Trust me, I’ve seen first-hand how crazy fans can get. Two very memorable instances will forever be etched in my mind.

Once, while covering a youth baseball game – yes, youth – fans were so abusive to the home plate umpire that in about the fourth inning he turned and told them goodbye. He walked over, picked up his water bottle, offered them a few unkind words – though nothing as bad as the curse words and such they were spouting at him – and said he’d had enough.

The game resumed about an hour later after a replacement ump was called in. I can’t remember which team won, but I will never forget being there for a time when an official actually fought back.

Another time, during a high school hockey championship game, though this incident didn’t involve attacking an official, it did involve an attack. In the game’s final minute or two, a fan and parent with the losing team snuck over behind the bench of the winning team and got a chokehold on the coach.

Officials came to the rescue, the parent was taken into custody, and sadly, more focus was placed on his attack than on the team winning the title.

While most fans are typical folks like you and me – you didn’t see me wanting to hang the refs in effigy after Alabama lost to Georgia in the national championship game – some are literally fanatics, and not in a good way.

In 2013 a Brazilian official was beheaded by fans and his head was placed on a stake. So, obviously, it can be worse than what happened at Jerry World.
I hope – and doubt – we will ever reach that point in the United States. Still, I would discourage the sale of shishkabob’s to some sports fans.

If you think my criticism of Dak is harsh, I’m not alone. The NBA referees association came down hard on him – and that’s not even his sport.

I’m not saying send holiday cards to officials or have them over for Sunday barbecue, but maybe just give them a break. This includes fans, players and coaches, as several Cowboys, and even McCarthy himself, cast blame on the officials after the loss – not the only time that happened this season.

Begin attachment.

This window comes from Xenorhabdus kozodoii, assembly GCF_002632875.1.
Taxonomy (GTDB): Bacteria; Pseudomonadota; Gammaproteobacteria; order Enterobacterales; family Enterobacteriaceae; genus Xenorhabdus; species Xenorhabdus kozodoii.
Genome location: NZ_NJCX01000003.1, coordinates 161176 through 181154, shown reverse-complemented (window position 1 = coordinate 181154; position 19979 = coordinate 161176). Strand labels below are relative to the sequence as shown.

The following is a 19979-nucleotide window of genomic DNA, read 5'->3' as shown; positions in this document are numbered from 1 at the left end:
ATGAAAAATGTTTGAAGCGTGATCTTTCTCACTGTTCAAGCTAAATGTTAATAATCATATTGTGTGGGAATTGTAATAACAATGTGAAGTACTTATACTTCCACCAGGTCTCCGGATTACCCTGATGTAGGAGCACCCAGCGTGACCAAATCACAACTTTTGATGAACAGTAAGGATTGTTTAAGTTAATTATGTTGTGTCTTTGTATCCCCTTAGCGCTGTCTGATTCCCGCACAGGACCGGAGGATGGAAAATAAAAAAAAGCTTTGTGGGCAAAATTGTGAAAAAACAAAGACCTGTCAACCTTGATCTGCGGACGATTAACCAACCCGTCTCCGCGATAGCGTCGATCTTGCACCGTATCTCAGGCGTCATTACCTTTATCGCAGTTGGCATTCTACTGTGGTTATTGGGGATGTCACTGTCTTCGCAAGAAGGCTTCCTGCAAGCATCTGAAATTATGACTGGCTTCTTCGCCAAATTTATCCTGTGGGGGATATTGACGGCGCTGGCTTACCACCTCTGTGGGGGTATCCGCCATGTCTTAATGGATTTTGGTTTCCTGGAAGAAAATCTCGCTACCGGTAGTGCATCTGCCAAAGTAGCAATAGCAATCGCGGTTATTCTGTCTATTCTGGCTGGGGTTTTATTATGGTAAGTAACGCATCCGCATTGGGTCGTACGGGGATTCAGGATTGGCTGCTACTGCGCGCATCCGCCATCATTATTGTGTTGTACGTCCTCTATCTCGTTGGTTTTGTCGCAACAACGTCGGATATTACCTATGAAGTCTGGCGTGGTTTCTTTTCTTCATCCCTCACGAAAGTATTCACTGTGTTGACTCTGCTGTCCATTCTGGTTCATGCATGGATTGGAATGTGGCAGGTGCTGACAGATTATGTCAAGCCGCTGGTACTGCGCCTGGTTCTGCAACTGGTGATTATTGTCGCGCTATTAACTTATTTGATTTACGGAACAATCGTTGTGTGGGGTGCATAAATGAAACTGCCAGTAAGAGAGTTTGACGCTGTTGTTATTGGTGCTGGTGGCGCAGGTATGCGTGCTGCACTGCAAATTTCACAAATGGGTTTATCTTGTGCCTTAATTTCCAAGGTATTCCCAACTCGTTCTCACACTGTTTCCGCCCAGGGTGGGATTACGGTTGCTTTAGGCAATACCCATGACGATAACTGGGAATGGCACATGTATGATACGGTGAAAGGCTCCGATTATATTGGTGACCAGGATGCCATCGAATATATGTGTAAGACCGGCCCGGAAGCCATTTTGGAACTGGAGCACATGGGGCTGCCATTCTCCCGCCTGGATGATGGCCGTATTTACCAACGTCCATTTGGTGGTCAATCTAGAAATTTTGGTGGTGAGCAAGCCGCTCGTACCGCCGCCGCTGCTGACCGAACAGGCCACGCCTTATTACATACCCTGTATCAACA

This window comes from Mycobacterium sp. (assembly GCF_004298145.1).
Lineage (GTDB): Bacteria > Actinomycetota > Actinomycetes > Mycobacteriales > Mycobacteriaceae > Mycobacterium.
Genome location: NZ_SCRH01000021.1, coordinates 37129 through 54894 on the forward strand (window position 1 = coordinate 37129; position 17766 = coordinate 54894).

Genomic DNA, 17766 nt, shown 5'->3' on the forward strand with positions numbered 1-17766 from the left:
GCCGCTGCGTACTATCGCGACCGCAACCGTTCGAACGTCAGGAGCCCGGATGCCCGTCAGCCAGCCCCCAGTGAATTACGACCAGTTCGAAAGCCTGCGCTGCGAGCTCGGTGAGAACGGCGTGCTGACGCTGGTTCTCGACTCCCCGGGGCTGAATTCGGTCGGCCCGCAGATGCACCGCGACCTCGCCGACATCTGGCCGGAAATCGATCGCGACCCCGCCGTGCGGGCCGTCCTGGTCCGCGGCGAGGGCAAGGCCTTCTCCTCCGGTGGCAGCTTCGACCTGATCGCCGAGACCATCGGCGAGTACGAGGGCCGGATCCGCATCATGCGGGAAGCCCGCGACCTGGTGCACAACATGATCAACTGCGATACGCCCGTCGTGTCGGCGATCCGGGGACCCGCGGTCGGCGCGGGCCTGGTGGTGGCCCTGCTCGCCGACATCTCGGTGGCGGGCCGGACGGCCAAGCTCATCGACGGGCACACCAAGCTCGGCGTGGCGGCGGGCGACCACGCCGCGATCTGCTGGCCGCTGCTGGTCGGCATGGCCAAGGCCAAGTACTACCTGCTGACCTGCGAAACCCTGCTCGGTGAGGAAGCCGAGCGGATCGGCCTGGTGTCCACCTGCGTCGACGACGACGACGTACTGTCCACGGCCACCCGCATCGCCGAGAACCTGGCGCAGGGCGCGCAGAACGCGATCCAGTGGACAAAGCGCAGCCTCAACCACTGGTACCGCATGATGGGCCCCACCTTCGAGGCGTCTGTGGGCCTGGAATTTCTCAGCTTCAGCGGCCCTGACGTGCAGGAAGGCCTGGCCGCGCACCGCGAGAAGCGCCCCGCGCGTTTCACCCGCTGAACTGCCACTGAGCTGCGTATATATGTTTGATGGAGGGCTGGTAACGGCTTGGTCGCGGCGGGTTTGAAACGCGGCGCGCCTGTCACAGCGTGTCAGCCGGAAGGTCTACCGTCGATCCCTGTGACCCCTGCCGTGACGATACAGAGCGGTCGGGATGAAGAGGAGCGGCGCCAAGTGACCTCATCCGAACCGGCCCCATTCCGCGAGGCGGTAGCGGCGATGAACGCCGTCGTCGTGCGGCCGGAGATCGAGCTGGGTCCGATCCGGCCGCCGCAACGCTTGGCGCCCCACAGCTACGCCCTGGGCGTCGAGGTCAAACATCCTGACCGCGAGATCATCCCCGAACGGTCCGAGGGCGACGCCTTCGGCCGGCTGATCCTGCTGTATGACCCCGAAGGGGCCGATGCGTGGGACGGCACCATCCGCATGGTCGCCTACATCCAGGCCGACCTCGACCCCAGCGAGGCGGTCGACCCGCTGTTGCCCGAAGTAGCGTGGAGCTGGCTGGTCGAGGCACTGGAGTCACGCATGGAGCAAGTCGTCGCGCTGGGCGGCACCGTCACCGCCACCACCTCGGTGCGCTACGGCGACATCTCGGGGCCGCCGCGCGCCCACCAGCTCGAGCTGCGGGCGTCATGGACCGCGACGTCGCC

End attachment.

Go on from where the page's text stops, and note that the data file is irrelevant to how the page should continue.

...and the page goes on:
There will be another day and another game. Of course, not until next season for the Cowboys, but don’t blame the officials for that.

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Rick Mauch is a veteran of more than four decades in the media. He began writing in high school and immediately went into broadcasting for almost a decade after graduating, working his way to morning drive in Birmingham, Alabama. However, realizing how much he missed writing (though he did continue to do some during his time in top-40 radio), Rick returned to what he loved and has been doing it ever since. Rick's career has spanned a plethora of media outlets, including community journalism, sports, entertainment, politics and more. He's worked in print, broadcast and online media. He also spent several years doing public relations for a children's home in East Texas - still writing on the side, of course. When he's not writing, Rick loves to play golf and do Bigfoot research. He's an avid believer. He also made his first hole-in-one in June of 2020. Rick is married to Junell Mauch. They have five children and two granddaughters